My first visit here was with the whole group where we did a quick tour of the palace. I was caught by surprise and was in awe when I entered the fort and saw a Cafe by the name Cafe Mehran. Nothing could make me more happy than this and it gave me a good reason to boast around about it. And yes, I did boast about it with the group saying, ” All of you are treated to free food here, in my own cafe😀 “.
After a few tips and tricks on photography we came out of the fort and headed to a location in the outskirts of Jodhpur. Here we learnt how to shoot portraits, in a controlled environment. Like the ones below.
Holi – Day
Holi, the festival of colors is a hindu festival widely celebrated all over which marks the triumph of good over evil. It is celebrated with much enthusiasm and same happened here in Jodhpur.
So on the second day, our group went out to cover holi in the by-lanes of Jodhpur, the Old City as it is collectively known with a special focus on the Blue Houses. While going around looking for stories, we came across the same location where the famed photographer Steve McCurry took his famous picture of a boy running through the alleyway. Seeing this group of photographers, the parents of that boy came out and told us everything about that day when Steve McCurry took a picture of their child and how they got a little taste of fame after that.
Going further, I saw this excited group of people, all smeared in red color, dancing merrily to loud Bollywood songs. Seeing this as an opportunity to get some cool pictures, I went in closer. After getting a few shots, as I was about to go away, one of them came in and requested me to dance!! Well it was my first Holi away from home and I kind of missed it, so I said yes and joined that group managing to bust a few laughable moves. :-p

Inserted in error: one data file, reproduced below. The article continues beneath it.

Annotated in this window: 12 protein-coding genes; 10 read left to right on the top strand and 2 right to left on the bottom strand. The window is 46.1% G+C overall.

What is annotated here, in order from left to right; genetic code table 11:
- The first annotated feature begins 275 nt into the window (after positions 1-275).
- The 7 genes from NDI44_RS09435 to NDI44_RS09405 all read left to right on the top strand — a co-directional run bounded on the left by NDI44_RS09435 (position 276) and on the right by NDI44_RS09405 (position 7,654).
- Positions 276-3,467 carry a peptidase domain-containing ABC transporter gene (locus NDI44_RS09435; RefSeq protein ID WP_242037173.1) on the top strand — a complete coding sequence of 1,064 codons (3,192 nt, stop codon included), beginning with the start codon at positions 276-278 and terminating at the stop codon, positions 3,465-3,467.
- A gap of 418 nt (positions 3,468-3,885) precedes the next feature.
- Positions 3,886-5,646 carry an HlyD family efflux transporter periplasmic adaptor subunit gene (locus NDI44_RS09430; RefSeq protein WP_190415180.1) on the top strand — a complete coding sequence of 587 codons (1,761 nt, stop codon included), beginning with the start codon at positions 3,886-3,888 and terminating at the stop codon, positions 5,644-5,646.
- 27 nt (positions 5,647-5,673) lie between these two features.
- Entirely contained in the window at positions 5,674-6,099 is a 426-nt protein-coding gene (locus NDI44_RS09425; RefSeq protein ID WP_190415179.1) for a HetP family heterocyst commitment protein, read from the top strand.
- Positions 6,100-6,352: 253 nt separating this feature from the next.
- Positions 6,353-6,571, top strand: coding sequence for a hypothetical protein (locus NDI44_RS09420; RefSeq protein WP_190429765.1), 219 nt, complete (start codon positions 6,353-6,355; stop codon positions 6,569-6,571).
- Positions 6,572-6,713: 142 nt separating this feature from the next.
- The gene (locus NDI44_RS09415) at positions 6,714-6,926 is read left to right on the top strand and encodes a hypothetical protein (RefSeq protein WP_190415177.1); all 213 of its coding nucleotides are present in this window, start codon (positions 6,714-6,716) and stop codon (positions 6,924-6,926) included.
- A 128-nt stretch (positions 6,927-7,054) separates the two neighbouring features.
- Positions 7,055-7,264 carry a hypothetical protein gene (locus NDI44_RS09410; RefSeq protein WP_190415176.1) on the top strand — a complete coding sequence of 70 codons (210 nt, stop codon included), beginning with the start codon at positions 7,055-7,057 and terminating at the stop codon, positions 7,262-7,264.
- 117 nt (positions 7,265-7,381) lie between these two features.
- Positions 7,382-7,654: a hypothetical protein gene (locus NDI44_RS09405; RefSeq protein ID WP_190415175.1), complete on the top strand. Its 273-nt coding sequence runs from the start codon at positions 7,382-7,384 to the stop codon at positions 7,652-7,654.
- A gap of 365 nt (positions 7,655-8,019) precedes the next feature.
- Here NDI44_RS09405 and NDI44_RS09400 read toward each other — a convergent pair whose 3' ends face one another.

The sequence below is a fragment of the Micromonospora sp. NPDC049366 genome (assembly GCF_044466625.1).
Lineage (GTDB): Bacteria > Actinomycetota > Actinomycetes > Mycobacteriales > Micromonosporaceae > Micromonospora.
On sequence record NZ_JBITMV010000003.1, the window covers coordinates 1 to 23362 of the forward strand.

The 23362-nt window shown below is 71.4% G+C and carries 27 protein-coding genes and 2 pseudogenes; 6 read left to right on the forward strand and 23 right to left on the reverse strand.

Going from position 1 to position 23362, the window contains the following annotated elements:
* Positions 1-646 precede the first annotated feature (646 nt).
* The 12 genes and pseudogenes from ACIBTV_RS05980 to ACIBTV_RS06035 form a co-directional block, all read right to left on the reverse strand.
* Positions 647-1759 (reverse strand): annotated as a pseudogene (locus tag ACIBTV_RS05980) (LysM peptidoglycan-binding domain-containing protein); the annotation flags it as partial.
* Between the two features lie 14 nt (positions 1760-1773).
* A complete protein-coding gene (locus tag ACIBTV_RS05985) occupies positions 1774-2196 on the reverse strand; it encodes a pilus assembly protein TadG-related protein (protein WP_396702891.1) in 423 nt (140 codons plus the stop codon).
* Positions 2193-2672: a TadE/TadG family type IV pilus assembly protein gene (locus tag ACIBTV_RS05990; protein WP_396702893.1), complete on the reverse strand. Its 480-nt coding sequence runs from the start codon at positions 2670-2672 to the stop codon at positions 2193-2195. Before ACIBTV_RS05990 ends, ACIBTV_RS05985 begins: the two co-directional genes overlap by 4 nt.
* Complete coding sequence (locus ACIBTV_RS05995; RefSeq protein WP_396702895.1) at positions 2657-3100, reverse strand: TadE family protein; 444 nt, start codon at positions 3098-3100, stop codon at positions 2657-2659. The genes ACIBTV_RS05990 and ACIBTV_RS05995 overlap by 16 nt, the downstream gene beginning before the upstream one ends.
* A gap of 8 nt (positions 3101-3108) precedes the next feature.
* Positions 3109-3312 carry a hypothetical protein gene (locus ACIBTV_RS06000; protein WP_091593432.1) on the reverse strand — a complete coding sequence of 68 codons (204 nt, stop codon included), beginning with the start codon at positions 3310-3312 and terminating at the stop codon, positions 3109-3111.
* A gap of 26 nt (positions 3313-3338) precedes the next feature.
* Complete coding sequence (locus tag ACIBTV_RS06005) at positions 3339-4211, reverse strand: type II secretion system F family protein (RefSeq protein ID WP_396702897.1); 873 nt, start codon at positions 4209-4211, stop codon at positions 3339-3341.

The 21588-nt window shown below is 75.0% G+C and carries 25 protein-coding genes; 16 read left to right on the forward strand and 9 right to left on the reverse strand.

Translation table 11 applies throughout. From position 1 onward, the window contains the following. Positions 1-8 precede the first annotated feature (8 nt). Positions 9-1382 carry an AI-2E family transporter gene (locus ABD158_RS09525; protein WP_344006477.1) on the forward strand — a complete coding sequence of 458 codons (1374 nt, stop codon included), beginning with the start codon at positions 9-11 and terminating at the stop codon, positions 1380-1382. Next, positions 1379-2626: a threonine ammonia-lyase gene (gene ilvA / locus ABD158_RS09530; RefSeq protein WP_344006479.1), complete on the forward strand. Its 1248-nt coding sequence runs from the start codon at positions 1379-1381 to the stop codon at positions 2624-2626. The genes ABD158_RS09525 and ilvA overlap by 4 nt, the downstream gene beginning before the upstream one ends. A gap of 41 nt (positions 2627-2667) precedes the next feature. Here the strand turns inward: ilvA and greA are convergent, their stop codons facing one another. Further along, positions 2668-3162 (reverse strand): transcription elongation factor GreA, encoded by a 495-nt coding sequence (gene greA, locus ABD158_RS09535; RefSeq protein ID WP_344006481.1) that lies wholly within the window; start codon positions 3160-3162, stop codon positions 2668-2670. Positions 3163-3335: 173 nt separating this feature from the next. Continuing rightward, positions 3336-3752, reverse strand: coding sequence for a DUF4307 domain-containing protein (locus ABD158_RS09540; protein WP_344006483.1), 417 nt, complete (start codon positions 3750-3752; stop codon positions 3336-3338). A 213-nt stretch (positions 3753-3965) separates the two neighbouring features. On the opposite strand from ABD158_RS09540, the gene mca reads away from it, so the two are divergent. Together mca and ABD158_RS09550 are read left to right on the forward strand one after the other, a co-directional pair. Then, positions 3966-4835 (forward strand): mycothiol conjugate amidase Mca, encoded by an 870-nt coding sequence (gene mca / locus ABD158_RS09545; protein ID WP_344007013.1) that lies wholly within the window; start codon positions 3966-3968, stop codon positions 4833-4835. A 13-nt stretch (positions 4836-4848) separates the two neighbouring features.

That’s that and this is how I spent majority of my “Holi-Day”.
Salawas
The third day was pretty exciting as we all headed to Salawas Village and a bunch of others to see the real Rajasthan. Heading out some 20 km from Jodhpur we reached this barren land with no human life but just some odd desert trees and foliage for company. After some time we arrived at this small little place inside Salawas where a Bishnoi family stayed. The family had a small land with a few Khejri Trees growing near their huts in their land.
The surrounding area, although mostly sandy and desolate, had something mysteriously calm and serene about it
An interesting thing here were the customs practiced by the Bishnois. They are all a very eco-friendly community. For instance, by religion all of them follow Hinduism but choose not cremate any dead bodies and rather bury them. The reason behind this is that trees, especially the Khejri tree, are sacred to them. Another interesting fact is they only keep cows and buffalos as domesticated animals. Foremost reason being it is a great source of milk and cannot be butchered. They value animal and plant life a lot and this why they don’t raise animals like hens or goats which can be bought for their meat and even practice conservation of the khejri tree which is sacred to them and provides them with fuits (sangria), wood for fire, feed for the animals and a lot more.